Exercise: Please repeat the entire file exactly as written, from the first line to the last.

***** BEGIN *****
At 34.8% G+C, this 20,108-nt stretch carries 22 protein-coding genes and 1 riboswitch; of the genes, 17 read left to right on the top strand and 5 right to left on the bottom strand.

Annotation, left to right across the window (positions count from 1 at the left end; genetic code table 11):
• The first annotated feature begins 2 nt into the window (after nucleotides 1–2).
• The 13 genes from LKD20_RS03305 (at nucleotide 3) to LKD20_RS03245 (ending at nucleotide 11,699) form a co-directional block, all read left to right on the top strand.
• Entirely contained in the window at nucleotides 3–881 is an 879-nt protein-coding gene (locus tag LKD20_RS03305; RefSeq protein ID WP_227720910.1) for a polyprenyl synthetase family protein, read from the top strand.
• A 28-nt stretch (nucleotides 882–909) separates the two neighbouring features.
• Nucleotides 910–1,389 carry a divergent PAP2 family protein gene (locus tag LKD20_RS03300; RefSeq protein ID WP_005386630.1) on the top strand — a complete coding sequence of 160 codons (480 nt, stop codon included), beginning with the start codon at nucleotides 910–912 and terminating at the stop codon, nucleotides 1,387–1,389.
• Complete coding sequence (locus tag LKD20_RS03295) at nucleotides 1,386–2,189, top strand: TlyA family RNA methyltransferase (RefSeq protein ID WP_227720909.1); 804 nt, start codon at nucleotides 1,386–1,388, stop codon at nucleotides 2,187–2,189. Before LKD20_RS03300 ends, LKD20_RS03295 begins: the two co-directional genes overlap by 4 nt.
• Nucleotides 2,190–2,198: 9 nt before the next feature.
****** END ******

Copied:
At 34.8% G+C, this 20,108-nt stretch carries 22 protein-coding genes and 1 riboswitch; of the genes, 17 read left to right on the top strand and 5 right to left on the bottom strand.

Annotation, left to right across the window (positions count from 1 at the left end; genetic code table 11):
• The first annotated feature begins 2 nt into the window (after nucleotides 1–2).
• The 13 genes from LKD20_RS03305 (at nucleotide 3) to LKD20_RS03245 (ending at nucleotide 11,699) form a co-directional block, all read left to right on the top strand.
• Entirely contained in the window at nucleotides 3–881 is an 879-nt protein-coding gene (locus tag LKD20_RS03305; RefSeq protein ID WP_227720910.1) for a polyprenyl synthetase family protein, read from the top strand.
• A 28-nt stretch (nucleotides 882–909) separates the two neighbouring features.
• Nucleotides 910–1,389 carry a divergent PAP2 family protein gene (locus tag LKD20_RS03300; RefSeq protein ID WP_005386630.1) on the top strand — a complete coding sequence of 160 codons (480 nt, stop codon included), beginning with the start codon at nucleotides 910–912 and terminating at the stop codon, nucleotides 1,387–1,389.
• Complete coding sequence (locus tag LKD20_RS03295) at nucleotides 1,386–2,189, top strand: TlyA family RNA methyltransferase (RefSeq protein ID WP_227720909.1); 804 nt, start codon at nucleotides 1,386–1,388, stop codon at nucleotides 2,187–2,189. Before LKD20_RS03300 ends, LKD20_RS03295 begins: the two co-directional genes overlap by 4 nt.
• Nucleotides 2,190–2,198: 9 nt before the next feature.